I think furries like each other the most, but many do like sports.  There’s the Furry Basketball Association, popular bowling meets, and some of their most popular books are about sports. (OK, gay football romance. Still counts.)

Consider the strange overlap of LGBT, furry, and sports. Pro sports has been a notoriously difficult place for gays to come out, somewhat related to race barriers. Well, mascots are meant to carry messages… It’s usually very tame, but characters don’t exactly have personal lives to protect like athletes, do they?

Call it silly to hint that mascots can carry social issues, but that’s what happened with headlines about Kellogg’s Tony the Tiger supporting gay pride.  He’s an icon of a sports jock, who happens to be a sex symbol for a very special niche of furries. This is a weird and amazing intersection of interests.

300px-FBA_Logo_2oop_coverCIr36AVUEAAHOmmtony2In the end, it’s much more than simple fun.  There’s vibrant art – from slapstick to pantomime performance, with historic artists from Charlie Chaplin to designers for the biggest movies.  These days, digital media is saturated to overflowing… Real life, non-downloadable social experiences are getting more and more valuable in comparison.  (Fursuiting is all that with hugs on top.) Respected or not, this is important.

Perhaps this Hall of Fame will be a fairly modest attraction just for Indiana.  But indulge me… I can imagine this crossing over with Furry activities. It could be subtle, or directly work with Anthrocon and it’s family-friendly policies for an amateur costuming exhibit.

Imagine fans being inspired to join exhibits – or find a place for a Furry Hall of Fame. (Then there was Fred Patten’s Furry Walk of Fame idea, shared in my “Furry Good Ideas” post.)

Success for mascotting could indirectly raise popularity for furry stuff.  And at least this Hall of Fame would be a cool place to visit and gain inspiration.  I’m surprised that I haven’t heard a word from the Furry grapevine about it.  Keep your ears perked for more.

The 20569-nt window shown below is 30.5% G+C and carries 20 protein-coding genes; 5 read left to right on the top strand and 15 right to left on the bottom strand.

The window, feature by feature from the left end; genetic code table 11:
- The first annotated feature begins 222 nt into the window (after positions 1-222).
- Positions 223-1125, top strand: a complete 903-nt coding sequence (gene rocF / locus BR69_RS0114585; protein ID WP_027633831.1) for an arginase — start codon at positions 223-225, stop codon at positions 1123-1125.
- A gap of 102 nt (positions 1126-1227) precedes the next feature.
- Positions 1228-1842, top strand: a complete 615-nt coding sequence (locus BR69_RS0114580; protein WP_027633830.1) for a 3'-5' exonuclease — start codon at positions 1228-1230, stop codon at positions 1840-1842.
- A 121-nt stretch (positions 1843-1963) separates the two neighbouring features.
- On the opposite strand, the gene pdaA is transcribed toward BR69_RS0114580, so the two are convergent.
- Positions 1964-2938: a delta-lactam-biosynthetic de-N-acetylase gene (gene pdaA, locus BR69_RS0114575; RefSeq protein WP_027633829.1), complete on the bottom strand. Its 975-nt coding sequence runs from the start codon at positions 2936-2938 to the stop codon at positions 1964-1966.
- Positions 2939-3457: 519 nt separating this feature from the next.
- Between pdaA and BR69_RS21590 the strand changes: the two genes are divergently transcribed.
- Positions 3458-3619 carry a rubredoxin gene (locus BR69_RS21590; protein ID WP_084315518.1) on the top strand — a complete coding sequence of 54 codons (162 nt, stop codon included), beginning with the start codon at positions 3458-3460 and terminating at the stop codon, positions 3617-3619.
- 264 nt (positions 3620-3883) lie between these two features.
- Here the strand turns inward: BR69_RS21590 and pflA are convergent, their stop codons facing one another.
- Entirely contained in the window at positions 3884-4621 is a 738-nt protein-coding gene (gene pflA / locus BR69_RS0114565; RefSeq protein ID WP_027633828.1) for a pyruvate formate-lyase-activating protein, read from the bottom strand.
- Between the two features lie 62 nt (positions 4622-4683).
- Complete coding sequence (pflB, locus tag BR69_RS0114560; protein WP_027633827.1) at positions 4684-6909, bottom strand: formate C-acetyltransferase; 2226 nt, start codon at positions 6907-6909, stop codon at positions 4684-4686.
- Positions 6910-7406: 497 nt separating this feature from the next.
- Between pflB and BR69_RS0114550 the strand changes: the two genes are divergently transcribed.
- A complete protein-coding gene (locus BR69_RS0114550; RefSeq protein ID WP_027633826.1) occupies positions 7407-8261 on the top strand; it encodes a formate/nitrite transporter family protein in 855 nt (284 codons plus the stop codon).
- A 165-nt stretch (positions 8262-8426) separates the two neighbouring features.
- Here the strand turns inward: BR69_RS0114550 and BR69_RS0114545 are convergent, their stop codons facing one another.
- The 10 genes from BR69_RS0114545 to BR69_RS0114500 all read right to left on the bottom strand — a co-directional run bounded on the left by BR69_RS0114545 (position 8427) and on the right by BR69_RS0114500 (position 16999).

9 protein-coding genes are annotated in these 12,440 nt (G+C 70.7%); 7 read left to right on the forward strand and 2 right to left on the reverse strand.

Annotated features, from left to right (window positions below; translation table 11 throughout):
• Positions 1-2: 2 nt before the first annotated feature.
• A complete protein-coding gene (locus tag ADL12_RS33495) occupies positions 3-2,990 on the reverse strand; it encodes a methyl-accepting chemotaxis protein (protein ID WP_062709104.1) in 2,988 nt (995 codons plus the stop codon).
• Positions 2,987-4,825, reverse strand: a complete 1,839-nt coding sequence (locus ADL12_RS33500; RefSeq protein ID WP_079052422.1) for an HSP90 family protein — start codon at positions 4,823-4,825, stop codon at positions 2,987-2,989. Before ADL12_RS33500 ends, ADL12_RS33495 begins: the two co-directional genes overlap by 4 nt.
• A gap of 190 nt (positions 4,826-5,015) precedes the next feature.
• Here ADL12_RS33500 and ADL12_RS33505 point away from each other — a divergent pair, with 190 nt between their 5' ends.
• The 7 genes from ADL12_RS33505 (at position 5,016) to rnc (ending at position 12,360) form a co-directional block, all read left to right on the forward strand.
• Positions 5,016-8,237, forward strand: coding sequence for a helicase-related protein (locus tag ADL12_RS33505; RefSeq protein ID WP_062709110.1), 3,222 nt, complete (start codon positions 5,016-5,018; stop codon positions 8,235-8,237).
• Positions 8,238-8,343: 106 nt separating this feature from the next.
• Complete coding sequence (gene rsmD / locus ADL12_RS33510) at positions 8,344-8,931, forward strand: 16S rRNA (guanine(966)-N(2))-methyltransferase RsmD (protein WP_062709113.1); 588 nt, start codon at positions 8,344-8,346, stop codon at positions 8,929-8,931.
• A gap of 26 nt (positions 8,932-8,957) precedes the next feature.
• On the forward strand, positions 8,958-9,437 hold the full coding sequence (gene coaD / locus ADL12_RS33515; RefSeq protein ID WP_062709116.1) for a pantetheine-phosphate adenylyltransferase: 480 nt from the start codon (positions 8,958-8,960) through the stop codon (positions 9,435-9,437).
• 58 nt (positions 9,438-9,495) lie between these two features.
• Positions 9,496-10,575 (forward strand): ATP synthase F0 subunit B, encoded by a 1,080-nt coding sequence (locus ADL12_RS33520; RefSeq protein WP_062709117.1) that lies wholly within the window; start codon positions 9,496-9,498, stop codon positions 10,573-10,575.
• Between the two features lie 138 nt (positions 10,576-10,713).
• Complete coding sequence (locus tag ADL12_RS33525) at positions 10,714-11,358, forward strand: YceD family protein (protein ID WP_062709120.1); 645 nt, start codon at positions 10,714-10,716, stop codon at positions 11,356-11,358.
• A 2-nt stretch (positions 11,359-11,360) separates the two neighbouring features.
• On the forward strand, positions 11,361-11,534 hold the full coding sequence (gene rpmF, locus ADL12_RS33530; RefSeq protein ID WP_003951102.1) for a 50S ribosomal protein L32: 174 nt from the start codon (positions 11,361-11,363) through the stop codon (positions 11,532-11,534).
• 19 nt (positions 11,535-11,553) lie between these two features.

Furries, nerds, jocks, and sports fans aren’t always on the same page.  Remember the part in Part 1. about not caring for sports, and mocking of “stupid costume enthusiasts?” Maybe this is where we all hug it out.

More details about the National Mascot Hall of Fame.

The NMHOF will be a 25,000-square-foot building constructed of glass, steel and concrete.  It opens in 2017 at 119th and Front streets in Whiting, Indiana.  (That’s in the Chicago Metro area, near Midwest FurFest, the world’s second biggest Furry convention.)

Imagine how much awakening of new fursonas could happen here, like werewolves seeing a full moon for the first time:

“The multimillion-dollar museum will includes an interactive family fun zone with a range of exhibits, activities and events. Components may include a multipurpose theater space known as “The Fur-itorium” and a Science of Mascots “life experience” designed to make visitors feel what it might be like as a mascot performer.

Attractions may also include a Sky Zone with high-flying trampolines designed for visitors to feel what it’s like to launch off into the air and dunk basketballs. A virtual Mascot Closet would offer visitors a chance to dress in their favorite mascot clothes.

Other components will include photos, artifacts and videos showcasing how many mascots became part of the fabric of sports in America and a “Did You Know” large interactive touch screen program that will walk visitors through an animated history of mascots.”

– Times of Northwest Indiana